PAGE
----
Cities, where the urban heat island effect amplifies the impact of global climate change, are going to heat up in the coming decades. If greenhouse gas emissions continue on their current path, the average number of days that feel hotter than 100 degrees in the U.S. will more than double by 2050, according to a recent study.
Many cities around the world are taking action to keep cooler as temperatures rise. Some of the most common strategies are cool streets, cool roofs, and a broader urban tree canopy.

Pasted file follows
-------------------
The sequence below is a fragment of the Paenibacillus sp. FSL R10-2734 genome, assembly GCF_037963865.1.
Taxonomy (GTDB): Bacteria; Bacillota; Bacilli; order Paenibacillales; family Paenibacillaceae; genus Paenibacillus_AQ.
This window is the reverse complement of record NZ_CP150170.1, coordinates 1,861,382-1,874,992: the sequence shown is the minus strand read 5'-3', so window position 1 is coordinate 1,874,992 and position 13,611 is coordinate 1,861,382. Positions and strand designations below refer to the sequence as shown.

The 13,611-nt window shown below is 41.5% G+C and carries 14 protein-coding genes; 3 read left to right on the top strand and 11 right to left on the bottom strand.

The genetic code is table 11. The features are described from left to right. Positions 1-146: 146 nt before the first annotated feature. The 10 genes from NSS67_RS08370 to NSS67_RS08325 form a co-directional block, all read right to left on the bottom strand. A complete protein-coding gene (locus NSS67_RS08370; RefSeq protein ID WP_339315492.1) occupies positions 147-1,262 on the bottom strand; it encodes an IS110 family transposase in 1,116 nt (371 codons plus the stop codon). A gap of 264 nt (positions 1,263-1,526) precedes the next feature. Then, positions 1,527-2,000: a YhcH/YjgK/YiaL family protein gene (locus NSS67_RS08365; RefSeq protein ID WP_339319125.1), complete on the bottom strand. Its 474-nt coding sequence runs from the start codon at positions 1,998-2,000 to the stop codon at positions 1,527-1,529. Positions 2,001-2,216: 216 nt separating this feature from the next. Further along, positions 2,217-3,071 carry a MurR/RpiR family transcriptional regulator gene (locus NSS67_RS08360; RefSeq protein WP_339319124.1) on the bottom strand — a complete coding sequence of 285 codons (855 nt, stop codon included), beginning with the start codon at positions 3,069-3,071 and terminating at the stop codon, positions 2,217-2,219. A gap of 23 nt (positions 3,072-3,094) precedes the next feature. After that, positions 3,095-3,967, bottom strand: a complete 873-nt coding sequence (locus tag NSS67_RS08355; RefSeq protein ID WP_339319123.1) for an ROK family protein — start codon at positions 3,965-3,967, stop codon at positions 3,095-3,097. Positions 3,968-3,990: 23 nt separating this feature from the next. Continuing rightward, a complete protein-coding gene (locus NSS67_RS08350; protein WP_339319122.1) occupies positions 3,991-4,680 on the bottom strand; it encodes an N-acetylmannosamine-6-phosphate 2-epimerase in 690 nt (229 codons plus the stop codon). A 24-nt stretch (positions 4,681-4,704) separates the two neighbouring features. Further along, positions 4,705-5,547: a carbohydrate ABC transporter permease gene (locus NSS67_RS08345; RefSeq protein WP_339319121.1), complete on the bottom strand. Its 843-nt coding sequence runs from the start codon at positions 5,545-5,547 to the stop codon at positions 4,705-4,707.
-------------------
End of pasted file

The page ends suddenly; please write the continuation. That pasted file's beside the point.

For example, Melbourne is mapping street trees and embarking on massive tree-planting efforts. The Australian city plans to double its canopy cover by 2040.
New York City has coated more than 10 million sf of rooftops with a white, reflective coating over the last decade. In Dallas, an initiative mapped areas that were hottest because of a lack of trees, and then planted trees in these areas along key pedestrian routes such as the paths that children take to school.
Tokyo has coated miles of streets with reflective pavements. Other cities have tested pavement that allows grass to grow through it.